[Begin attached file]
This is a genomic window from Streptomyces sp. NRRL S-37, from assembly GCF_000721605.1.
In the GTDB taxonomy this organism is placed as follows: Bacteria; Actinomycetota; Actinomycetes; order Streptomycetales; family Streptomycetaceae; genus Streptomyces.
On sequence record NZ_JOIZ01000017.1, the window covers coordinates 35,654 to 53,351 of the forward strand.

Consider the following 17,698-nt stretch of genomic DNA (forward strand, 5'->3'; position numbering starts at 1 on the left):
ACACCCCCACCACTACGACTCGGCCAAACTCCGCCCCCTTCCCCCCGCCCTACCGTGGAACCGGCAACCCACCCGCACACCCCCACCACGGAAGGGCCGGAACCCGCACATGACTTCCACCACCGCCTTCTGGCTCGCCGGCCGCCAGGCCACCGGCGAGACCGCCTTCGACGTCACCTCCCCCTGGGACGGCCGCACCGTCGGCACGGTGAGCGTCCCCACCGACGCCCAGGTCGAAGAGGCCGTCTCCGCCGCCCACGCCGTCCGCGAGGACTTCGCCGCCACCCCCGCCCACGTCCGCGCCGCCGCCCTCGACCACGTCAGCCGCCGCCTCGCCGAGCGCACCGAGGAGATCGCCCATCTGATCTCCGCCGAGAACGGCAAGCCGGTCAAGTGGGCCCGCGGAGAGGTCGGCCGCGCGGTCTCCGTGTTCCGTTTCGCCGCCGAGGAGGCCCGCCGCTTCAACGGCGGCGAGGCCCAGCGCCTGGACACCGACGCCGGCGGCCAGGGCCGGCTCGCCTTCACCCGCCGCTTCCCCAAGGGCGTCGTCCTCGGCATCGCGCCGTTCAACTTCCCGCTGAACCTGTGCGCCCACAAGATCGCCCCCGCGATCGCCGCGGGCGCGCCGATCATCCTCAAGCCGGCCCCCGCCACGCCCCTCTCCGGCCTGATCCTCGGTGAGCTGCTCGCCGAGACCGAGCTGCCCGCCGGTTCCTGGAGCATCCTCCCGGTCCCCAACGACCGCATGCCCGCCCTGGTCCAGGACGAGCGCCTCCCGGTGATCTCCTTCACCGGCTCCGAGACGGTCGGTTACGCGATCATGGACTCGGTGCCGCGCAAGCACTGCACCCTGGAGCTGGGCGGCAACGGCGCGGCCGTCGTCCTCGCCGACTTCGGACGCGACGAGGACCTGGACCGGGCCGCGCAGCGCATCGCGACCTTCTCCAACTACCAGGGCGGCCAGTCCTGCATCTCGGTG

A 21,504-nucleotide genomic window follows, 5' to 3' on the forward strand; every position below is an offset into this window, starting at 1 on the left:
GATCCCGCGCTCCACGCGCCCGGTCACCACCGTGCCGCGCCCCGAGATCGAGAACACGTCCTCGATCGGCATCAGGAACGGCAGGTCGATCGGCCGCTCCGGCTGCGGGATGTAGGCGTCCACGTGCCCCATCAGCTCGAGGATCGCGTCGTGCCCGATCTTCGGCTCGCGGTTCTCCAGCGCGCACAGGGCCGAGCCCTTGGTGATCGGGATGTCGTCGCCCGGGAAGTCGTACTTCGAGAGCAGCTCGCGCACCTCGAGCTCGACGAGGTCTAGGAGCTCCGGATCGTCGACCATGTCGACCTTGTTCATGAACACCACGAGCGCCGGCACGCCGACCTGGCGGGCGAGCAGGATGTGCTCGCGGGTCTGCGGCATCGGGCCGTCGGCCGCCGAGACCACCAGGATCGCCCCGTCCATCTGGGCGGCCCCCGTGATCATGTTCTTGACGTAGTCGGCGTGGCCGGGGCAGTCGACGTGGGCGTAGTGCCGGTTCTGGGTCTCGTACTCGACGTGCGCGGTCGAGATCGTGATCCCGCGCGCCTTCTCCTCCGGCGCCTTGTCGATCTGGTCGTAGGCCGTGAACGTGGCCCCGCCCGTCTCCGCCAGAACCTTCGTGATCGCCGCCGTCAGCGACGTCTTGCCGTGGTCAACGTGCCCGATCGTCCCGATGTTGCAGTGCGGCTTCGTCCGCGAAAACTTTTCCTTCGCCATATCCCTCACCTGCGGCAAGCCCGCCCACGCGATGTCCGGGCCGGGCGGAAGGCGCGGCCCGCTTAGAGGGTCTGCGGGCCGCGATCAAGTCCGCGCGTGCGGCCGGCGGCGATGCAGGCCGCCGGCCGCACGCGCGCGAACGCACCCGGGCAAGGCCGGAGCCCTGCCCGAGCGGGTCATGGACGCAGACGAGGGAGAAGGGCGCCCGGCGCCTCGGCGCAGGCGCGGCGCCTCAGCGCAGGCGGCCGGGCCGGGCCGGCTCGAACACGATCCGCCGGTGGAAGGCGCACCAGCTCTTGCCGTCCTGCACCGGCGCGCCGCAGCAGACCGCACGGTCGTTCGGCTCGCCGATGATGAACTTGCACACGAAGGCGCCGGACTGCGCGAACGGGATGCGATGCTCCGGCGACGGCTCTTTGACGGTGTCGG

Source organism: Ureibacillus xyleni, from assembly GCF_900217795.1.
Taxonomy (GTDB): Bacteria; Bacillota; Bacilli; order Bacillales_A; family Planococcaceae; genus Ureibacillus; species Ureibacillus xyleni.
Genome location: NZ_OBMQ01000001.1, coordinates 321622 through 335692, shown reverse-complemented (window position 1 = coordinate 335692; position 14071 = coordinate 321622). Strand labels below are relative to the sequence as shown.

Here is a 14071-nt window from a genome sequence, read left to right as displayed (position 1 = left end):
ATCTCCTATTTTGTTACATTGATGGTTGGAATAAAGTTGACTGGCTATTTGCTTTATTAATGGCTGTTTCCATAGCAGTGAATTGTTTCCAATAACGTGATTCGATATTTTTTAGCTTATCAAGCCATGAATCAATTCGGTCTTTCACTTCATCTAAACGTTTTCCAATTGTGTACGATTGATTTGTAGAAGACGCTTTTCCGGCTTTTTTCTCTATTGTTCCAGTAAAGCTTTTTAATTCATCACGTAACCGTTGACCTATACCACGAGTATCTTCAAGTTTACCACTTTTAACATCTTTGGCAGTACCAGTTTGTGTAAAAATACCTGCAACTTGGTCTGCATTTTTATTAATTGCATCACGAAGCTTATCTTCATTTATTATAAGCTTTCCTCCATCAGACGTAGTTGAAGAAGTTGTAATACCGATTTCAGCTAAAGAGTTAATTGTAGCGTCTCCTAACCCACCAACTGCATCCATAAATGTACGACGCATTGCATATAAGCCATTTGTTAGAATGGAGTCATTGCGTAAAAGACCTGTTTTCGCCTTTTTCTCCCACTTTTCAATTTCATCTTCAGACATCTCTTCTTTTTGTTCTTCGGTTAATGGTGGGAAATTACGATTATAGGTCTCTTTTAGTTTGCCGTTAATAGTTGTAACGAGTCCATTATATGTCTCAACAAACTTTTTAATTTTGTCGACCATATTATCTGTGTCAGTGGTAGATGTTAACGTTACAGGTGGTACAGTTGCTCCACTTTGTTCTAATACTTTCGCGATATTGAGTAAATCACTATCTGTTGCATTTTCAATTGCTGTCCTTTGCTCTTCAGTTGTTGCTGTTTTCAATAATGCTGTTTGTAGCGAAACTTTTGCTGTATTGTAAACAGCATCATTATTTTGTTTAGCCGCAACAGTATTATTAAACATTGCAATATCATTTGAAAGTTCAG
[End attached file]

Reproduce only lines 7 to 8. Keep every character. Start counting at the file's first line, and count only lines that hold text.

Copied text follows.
GATCCCGCGCTCCACGCGCCCGGTCACCACCGTGCCGCGCCCCGAGATCGAGAACACGTCCTCGATCGGCATCAGGAACGGCAGGTCGATCGGCCGCTCCGGCTGCGGGATGTAGGCGTCCACGTGCCCCATCAGCTCGAGGATCGCGTCGTGCCCGATCTTCGGCTCGCGGTTCTCCAGCGCGCACAGGGCCGAGCCCTTGGTGATCGGGATGTCGTCGCCCGGGAAGTCGTACTTCGAGAGCAGCTCGCGCACCTCGAGCTCGACGAGGTCTAGGAGCTCCGGATCGTCGACCATGTCGACCTTGTTCATGAACACCACGAGCGCCGGCACGCCGACCTGGCGGGCGAGCAGGATGTGCTCGCGGGTCTGCGGCATCGGGCCGTCGGCCGCCGAGACCACCAGGATCGCCCCGTCCATCTGGGCGGCCCCCGTGATCATGTTCTTGACGTAGTCGGCGTGGCCGGGGCAGTCGACGTGGGCGTAGTGCCGGTTCTGGGTCTCGTACTCGACGTGCGCGGTCGAGATCGTGATCCCGCGCGCCTTCTCCTCCGGCGCCTTGTCGATCTGGTCGTAGGCCGTGAACGTGGCCCCGCCCGTCTCCGCCAGAACCTTCGTGATCGCCGCCGTCAGCGACGTCTTGCCGTGGTCAACGTGCCCGATCGTCCCGATGTTGCAGTGCGGCTTCGTCCGCGAAAACTTTTCCTTCGCCATATCCCTCACCTGCGGCAAGCCCGCCCACGCGATGTCCGGGCCGGGCGGAAGGCGCGGCCCGCTTAGAGGGTCTGCGGGCCGCGATCAAGTCCGCGCGTGCGGCCGGCGGCGATGCAGGCCGCCGGCCGCACGCGCGCGAACGCACCCGGGCAAGGCCGGAGCCCTGCCCGAGCGGGTCATGGACGCAGACGAGGGAGAAGGGCGCCCGGCGCCTCGGCGCAGGCGCGGCGCCTCAGCGCAGGCGGCCGGGCCGGGCCGGCTCGAACACGATCCGCCGGTGGAAGGCGCACCAGCTCTTGCCGTCCTGCACCGGCGCGCCGCAGCAGACCGCACGGTCGTTCGGCTCGCCGATGATGAACTTGCACACGAAGGCGCCGGACTGCGCGAACGGGATGCGATGCTCCGGCGACGGCTCTTTGACGGTGTCGG

Source organism: Ureibacillus xyleni, from assembly GCF_900217795.1.